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Moulton-Howard-Turner Greek Grammar Collection (5 vols.)

by Turner, Nigel, Moulton, James Hope, Howard, Wilbert Francis

T&T Clark 1963–2006

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Moulton-Howard-Turner Greek Grammar Collection (5 vols.)
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Overview

At the heart of this collection is the Grammar of New Testament Greek, begun by J.H. Moulton in 1906 and finished by Nigel Turner in 1976. In four volumes the authors have covered every aspect of the Greek language as it applies to the New Testament. Their thought-provoking analysis is supplemented by a multitude of invaluable charts and indices.

Together with the grammar is Turner’s Grammatical Insights into the New Testament. This volume covers a number of controversial subjects that were beyond the scope of the grammar. It demonstrates the theologically vital information one can garner by applying knowledge of Greek to the study of the New Testament. 

This collection represents over seventy years of New Testament Greek scholarship. Each included work is characterized by solid erudition and innovative thought expressed in enjoyable prose. As compelling as it is comprehensive, the Moulton-Howard-Turner Greek Grammar Collection is an invaluable resource for advanced students of New Testament Greek. As useful as it is readable, it takes its place by the side of Blass-Debrunner-Funk and Robertson as a necessary tool for the exegesis of the Greek New Testament.

Individual Titles

A Grammar of New Testament Greek Vol. 1: Prolegomena

  • Author: J. H. Moulton
  • Publisher: T. & T. Clark
  • Publication Date: 2006
  • Pages: 289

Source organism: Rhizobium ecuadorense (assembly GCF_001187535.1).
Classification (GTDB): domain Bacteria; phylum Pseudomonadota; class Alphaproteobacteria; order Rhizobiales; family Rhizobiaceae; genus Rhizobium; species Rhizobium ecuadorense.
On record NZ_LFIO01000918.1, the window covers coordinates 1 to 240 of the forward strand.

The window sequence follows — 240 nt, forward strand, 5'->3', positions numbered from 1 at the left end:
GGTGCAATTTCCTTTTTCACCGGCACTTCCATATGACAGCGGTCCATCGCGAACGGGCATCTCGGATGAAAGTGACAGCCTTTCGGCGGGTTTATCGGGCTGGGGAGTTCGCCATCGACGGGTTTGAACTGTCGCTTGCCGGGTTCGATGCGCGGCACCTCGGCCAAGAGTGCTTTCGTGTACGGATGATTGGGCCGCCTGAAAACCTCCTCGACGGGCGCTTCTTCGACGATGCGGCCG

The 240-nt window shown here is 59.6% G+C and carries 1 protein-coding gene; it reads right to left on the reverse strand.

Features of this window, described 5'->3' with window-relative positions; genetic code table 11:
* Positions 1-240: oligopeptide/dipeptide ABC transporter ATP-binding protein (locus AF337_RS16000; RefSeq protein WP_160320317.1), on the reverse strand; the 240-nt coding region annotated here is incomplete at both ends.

The Prolegomena introduces foundational principles or premises upon which the subsequent three volumes build. It provides a sketch of the language of the New Testament. Originally published in 1906, its wide-spread success led to a second and third edition being released in the following two years. A hundred years later, A Grammar of New Testament Greek Vol. 1 is still considered an excellent starting point for students of advanced NT Greek.

Prolegomena’s lasting popularity stems from its lucid exposition of its subject and its unprecedented position on New Testament Greek. Grammars written prior to Moulton’s assessed the NT Greek in terms of the literary style of Greek evidenced in formal writing. Moulton bases his grammar upon recently discovered (at the time) Greek papyri which shows the influence of common Koine Greek on the New Testament authors. These papyri help clarify the grammar and meaning of numerous biblical passages. 

Chapters include: General Characteristics of NT Greek, History of the 'Common' Greek, Notes on the Accidence, Syntax: the Noun, Adjectives, Pronouns, Prepositions, The Infinitive, and multiple sections concerning The Verb. Also included are an Index of Quotations, Index of Greek Words and Forms, and Index of Subjects.

Revolutionary in its own time, Prolegomena’s lively prose and erudite review of NT Greek continue to enlighten scholars and students today.

A Grammar of New Testament Greek Vol. 2: Accidence and Word-Formation

  • Authors: J. H. Moulton, W. F. Moulton
  • Publisher: T. & T. Clark
  • Publication Date: 1963
  • Pages: 541

Originally published in three parts between 1919 and 1929, Accidence and Word-Formation deals with three essential components of New Testament Greek: sounds and writing, accidence (word inflection, noun declension and verb conjugation), and word formation. Although written for the advanced student, the content never fails to be clear, precise and engaging.

Accidence and Word-Formation also includes a substantial essay on the prevalence of Semitisms in the New Testament. Moulton’s death in 1917 required his pupil W. F. Howard to finish this volume. However, the intent of the original author to emphasize the influence of common vernacular on NT Greek remains. The purpose of this essay is to reconcile this view with scholarship on Semitic idioms in the New Testament appearing since the Prolegomena’s publication.